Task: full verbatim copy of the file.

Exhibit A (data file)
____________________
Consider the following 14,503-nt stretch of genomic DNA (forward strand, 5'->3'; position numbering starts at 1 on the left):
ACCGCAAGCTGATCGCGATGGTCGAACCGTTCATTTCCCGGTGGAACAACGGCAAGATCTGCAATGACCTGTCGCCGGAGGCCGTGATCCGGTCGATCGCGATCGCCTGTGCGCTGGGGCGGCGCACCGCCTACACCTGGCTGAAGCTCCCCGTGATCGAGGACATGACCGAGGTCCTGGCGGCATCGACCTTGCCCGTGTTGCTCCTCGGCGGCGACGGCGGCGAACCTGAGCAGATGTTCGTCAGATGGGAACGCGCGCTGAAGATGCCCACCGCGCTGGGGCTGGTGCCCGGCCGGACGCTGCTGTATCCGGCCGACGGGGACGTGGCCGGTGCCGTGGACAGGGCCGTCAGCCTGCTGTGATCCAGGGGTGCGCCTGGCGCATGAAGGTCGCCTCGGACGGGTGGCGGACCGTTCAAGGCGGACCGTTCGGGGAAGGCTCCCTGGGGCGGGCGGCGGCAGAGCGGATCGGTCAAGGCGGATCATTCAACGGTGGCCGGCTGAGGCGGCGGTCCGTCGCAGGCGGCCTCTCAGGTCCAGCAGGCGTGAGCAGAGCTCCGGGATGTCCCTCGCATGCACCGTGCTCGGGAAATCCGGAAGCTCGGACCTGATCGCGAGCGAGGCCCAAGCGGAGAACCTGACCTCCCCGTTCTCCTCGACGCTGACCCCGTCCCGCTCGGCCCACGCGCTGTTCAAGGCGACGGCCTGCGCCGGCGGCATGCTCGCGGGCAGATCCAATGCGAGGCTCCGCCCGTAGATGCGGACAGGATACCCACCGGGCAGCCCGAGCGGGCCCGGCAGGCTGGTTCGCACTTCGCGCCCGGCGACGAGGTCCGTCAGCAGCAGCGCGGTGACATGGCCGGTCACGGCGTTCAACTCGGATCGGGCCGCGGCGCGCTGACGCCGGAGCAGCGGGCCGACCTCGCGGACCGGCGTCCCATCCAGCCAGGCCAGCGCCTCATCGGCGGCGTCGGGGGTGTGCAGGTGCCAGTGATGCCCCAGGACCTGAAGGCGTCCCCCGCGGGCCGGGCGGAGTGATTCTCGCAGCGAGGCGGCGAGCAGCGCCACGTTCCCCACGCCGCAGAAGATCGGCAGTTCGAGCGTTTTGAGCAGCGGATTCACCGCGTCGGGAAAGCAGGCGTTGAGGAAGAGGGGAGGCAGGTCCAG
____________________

Consider the following 14,503-nt stretch of genomic DNA (forward strand, 5'->3'; position numbering starts at 1 on the left):
ACCGCAAGCTGATCGCGATGGTCGAACCGTTCATTTCCCGGTGGAACAACGGCAAGATCTGCAATGACCTGTCGCCGGAGGCCGTGATCCGGTCGATCGCGATCGCCTGTGCGCTGGGGCGGCGCACCGCCTACACCTGGCTGAAGCTCCCCGTGATCGAGGACATGACCGAGGTCCTGGCGGCATCGACCTTGCCCGTGTTGCTCCTCGGCGGCGACGGCGGCGAACCTGAGCAGATGTTCGTCAGATGGGAACGCGCGCTGAAGATGCCCACCGCGCTGGGGCTGGTGCCCGGCCGGACGCTGCTGTATCCGGCCGACGGGGACGTGGCCGGTGCCGTGGACAGGGCCGTCAGCCTGCTGTGATCCAGGGGTGCGCCTGGCGCATGAAGGTCGCCTCGGACGGGTGGCGGACCGTTCAAGGCGGACCGTTCGGGGAAGGCTCCCTGGGGCGGGCGGCGGCAGAGCGGATCGGTCAAGGCGGATCATTCAACGGTGGCCGGCTGAGGCGGCGGTCCGTCGCAGGCGGCCTCTCAGGTCCAGCAGGCGTGAGCAGAGCTCCGGGATGTCCCTCGCATGCACCGTGCTCGGGAAATCCGGAAGCTCGGACCTGATCGCGAGCGAGGCCCAAGCGGAGAACCTGACCTCCCCGTTCTCCTCGACGCTGACCCCGTCCCGCTCGGCCCACGCGCTGTTCAAGGCGACGGCCTGCGCCGGCGGCATGCTCGCGGGCAGATCCAATGCGAGGCTCCGCCCGTAGATGCGGACAGGATACCCACCGGGCAGCCCGAGCGGGCCCGGCAGGCTGGTTCGCACTTCGCGCCCGGCGACGAGGTCCGTCAGCAGCAGCGCGGTGACATGGCCGGTCACGGCGTTCAACTCGGATCGGGCCGCGGCGCGCTGACGCCGGAGCAGCGGGCCGACCTCGCGGACCGGCGTCCCATCCAGCCAGGCCAGCGCCTCATCGGCGGCGTCGGGGGTGTGCAGGTGCCAGTGATGCCCCAGGACCTGAAGGCGTCCCCCGCGGGCCGGGCGGAGTGATTCTCGCAGCGAGGCGGCGAGCAGCGCCACGTTCCCCACGCCGCAGAAGATCGGCAGTTCGAGCGTTTTGAGCAGCGGATTCACCGCGTCGGGAAAGCAGGCGTTGAGGAAGAGGGGAGGCAGGTCCAG